Procedure for data collection and analysis

1. Community engagementThe research assistant organized a meeting with the local councilor to discuss the purpose of the pilot photovoice project in their community. Upon gaining approval from the councilor, a date was set to meet with persons with disabilities who are beneficiaries of the CBR program, CBR volunteers participating in CBR program and caregivers/family members of persons with disabilities to gain support and understanding of the photovoice project½ day
2. Recruitment and trainingEight participants from diverse backgrounds were purposively selected for training from the two selected CBR sites. The training discussed the following aspects: the photovoice process; group objectives; informed consent to participate and for photography subjects; how to use the camera; the basics on how to take photographs; general guidelines for photographs; special consideration/ethical considerations when photographing human subjects. These training aspects are detailed below
  1. Photovoice process

Underlying issues around the use of the cameras in the community were discussed and emphasis was placed on focusing on the use of the camera and ethical concerns around taking photographs and the potential risks they may experience as a photographer
  • (2)Project objectives

Participants were informed of the objectives of the pilot photovoice study and that the study was for academic purposes only. It was important to develop framing questions to serve as guidelines for participants in identifying potential photographic subjects that would be meaningful for them and consistent with the objectives of the research. Instead of using the “SHOWeD” technique by Wang and Burris [8] that was used in the feasibility study by Shumba and Moodley [7], the team adopted the personal questions approach used by McIntyre [9] as it empowers participants and assists them in codifying the photographs
  • (3)Informed consent to participate

The researcher and research assistant guided participants through the informed consent form. Participants were informed that participation was voluntary and that they could discontinue at any time throughout the study
  • (4)Photography

The researcher trained the participants on how to: use the camera; take photographs about the subject matter; taking into account special consideration with human subjects
Each participant was then supplied with the following materials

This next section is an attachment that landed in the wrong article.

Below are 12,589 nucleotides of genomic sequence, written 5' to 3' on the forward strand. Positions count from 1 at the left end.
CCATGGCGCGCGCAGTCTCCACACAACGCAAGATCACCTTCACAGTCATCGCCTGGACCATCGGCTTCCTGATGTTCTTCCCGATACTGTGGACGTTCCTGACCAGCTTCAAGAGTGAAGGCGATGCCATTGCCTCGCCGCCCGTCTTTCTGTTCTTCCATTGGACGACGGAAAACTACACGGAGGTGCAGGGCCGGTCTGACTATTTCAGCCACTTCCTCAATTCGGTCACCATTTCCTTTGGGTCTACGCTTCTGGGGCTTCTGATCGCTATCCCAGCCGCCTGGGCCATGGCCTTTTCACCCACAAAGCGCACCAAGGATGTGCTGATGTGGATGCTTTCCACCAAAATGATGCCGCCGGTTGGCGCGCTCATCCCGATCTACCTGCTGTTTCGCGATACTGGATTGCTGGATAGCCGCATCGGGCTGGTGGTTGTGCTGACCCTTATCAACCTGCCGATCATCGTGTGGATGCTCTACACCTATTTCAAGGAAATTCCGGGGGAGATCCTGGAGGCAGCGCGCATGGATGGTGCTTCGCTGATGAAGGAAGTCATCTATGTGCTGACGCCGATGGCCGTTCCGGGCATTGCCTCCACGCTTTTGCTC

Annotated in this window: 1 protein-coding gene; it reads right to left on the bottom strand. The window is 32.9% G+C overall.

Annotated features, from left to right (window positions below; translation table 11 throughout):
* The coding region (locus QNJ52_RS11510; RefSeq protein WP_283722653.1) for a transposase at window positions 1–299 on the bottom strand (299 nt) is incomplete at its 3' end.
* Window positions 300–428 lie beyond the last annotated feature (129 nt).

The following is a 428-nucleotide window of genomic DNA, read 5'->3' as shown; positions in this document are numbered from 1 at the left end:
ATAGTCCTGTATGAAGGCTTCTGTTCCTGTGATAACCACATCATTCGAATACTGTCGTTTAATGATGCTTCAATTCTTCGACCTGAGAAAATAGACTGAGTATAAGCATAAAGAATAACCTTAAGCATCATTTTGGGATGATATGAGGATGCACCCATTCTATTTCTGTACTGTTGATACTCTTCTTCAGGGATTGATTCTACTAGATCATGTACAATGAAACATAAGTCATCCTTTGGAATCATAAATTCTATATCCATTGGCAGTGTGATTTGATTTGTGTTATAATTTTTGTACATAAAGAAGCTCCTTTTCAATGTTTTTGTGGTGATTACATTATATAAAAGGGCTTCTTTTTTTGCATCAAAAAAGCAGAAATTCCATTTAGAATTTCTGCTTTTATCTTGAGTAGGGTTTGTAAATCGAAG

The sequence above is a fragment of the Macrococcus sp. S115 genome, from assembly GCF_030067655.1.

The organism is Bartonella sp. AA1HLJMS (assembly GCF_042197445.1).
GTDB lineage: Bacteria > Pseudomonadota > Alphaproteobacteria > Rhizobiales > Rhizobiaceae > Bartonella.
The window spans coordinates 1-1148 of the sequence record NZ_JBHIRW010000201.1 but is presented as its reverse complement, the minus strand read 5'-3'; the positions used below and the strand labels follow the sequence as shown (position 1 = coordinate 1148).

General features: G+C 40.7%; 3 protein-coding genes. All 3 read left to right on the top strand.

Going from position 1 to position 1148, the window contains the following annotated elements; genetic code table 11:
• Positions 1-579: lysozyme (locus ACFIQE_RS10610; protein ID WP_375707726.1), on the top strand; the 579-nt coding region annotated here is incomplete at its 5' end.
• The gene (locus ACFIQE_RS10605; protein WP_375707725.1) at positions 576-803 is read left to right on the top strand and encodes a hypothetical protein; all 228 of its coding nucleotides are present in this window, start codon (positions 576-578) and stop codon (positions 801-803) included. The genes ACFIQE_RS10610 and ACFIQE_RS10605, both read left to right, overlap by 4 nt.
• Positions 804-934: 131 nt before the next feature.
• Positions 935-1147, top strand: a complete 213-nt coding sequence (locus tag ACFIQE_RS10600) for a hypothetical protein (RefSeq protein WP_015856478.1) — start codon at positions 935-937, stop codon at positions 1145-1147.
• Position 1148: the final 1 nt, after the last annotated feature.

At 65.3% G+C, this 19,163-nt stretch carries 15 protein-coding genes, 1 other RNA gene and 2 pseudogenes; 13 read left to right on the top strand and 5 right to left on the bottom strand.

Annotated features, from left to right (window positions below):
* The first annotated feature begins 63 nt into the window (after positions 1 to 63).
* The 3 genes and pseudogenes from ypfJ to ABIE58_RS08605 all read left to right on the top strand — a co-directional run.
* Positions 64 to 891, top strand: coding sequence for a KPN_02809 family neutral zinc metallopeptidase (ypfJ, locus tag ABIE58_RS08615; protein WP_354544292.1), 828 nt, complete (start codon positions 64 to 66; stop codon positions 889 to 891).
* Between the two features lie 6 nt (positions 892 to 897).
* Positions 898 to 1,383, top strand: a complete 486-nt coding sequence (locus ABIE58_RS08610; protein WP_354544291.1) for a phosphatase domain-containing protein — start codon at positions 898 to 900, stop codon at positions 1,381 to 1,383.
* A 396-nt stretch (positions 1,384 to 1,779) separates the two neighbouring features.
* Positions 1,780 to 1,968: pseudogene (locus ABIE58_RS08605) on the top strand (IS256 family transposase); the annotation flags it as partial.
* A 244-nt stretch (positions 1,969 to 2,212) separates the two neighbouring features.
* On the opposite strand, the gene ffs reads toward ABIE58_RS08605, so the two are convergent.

• One disposable camera (27 exposure film)

  • Subject consent forms for the photographed subjects to sign verifying consent

½ day
3. Photography assignmentThis part involved the taking of photographs by the participants, collection of the cameras and signed consent forms, development of photographs and reflection. Participants were given six days to take their photographs and to return their cameras and the subject release forms to the research assistant who then sent them to the researcher. About midway through the six days, the research assistant telephonically reminded the participants of their deadlines and offered encouragement and advice where necessary. Each study site had a participant group leader who would constantly inform the research assistant of progress made. After six days, the researcher received the cameras and had the photographs processed (developed). Each participant's set of photographs are saved and coded on separate compact discs (CDs). This master set of CDs was retained in safe-keeping by the researcher. The photographs took a day to process7 days
4. Individual interview, selection of “best” photographs, codification and feedback
  1. Individual interviewing

During week 2, the researcher and research assistant returned to the site with the processed photographs. Participants were requested to come to the councilors' office at selected times for individual interviews
  • (2)Individual selection of “best” photographs

Each participant was allocated time for individual selection of the “best” five photographs. These best photographs were supposed to describe their experiences regarding their CBR program
  • (3)Individual codification of issues, themes and stories

The researcher requested each participant to categorize photographs they had selected with similar meaning together and identify a theme. Those belonging to one theme, but of a subcategory, were assigned to a subtheme. McIntyre's (2003) personal questions were utilized
  • (4)Personal questions

    • What is the meaning of these photographs to you?

    • What is the relationship between the content of the photographs and how you perceive community-based rehabilitation?

    • Do you think the photographs are reflecting issues that are representative of the experiences of the CBR program by other community members?

  • (5)Individual feedback

During the feedback session, participants shared the challenges and achievements they had during the photovoice process. At this point a trusting atmosphere allowed participants to express themselves freely. Participants also proposed other photographs they could have taken but failed to do for various reasons